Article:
Museveni, faced with devastating UNLA counterinsurgency operations, ordered the forceful evacuation and displacement of civilian populations in the Luwero Triangle region. The NRA, according to historian Onek Adyanga, used innocent people as expendable human shields to withstand UNLA assaults. Moreover, rebels did not have enough food, medicine, and lodgings to feed or protect their civilian hostages. As a result, countless people died of starvation and disease in filthy transit camps. NRA veterans like Rubaramira Ruranga admitted years later that these unnecessary evacuations caused untold misery: “It was very sad for me to see people die of hunger. To date, I still remember those days and I shudder in shock.”
Meanwhile, President Obote, in the wake of a major offensive against the NRA, herded approximately 120,000 people from Luwero into 36 “protected” camps in multiple districts. Refugee expert Jeff Crisp observed that UNLA battalions had total control of the camps and forbade the displaced from moving around as they pleased. UNLA soldiers even decreed that anyone found leaving the camps without permission would be treated as guerrillas or NRA allies. Yet, UNLA soldiers exempted themselves from such rigorous discipline and became renowned for their drunken, criminal, and lascivious behaviour. Unruly and inebriated soldiers routinely failed to protect displaced inhabitants from barbaric rebel attacks.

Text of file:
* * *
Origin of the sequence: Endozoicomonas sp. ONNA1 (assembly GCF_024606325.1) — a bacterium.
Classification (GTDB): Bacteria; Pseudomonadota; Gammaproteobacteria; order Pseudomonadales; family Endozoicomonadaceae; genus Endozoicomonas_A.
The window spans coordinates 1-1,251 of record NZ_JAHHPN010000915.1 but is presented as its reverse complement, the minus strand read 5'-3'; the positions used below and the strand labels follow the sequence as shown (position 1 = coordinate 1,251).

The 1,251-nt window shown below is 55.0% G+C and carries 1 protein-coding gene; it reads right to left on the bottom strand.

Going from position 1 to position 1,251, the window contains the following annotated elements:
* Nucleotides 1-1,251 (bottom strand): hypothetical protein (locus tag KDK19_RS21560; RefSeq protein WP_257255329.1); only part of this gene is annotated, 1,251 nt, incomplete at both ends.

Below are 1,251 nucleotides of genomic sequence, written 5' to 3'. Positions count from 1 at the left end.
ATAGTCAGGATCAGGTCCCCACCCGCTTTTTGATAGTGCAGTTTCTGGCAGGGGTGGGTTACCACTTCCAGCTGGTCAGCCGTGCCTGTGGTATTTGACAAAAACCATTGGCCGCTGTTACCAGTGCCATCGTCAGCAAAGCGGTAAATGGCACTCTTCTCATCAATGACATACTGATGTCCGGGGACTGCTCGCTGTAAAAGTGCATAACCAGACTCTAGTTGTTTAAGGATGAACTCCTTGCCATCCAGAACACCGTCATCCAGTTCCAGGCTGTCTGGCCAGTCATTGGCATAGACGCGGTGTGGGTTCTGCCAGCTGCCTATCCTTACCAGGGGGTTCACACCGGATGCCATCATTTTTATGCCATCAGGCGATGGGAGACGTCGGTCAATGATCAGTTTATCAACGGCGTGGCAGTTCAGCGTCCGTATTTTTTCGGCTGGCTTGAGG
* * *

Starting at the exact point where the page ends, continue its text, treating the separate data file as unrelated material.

Abysmal living conditions in these borderline concentration camps, replete with frequent outbreaks of malaria, measles, and whooping cough epidemics, bore a striking resemblance to what millions of Acholi in northern Uganda endured over a decade later—albeit on a far greater and terrifying scale.
Museveni and the NRA eventually emerged victorious in the civil war. Demoralised and disgruntled UNLA generals toppled Obote in 1985, only for the NRA to defeat them, in turn, a year later. Yet, President Museveni, rather than restoring democracy, stability, and prosperity, instituted a repressive one-party state bent on exacting vengeance on the remnants of the UNLA—the vast majority of whom were Acholi. In fact, the Bush War never ended in 1986. The NRA merely dragged the conflict from central Uganda into the northern Acholi territories.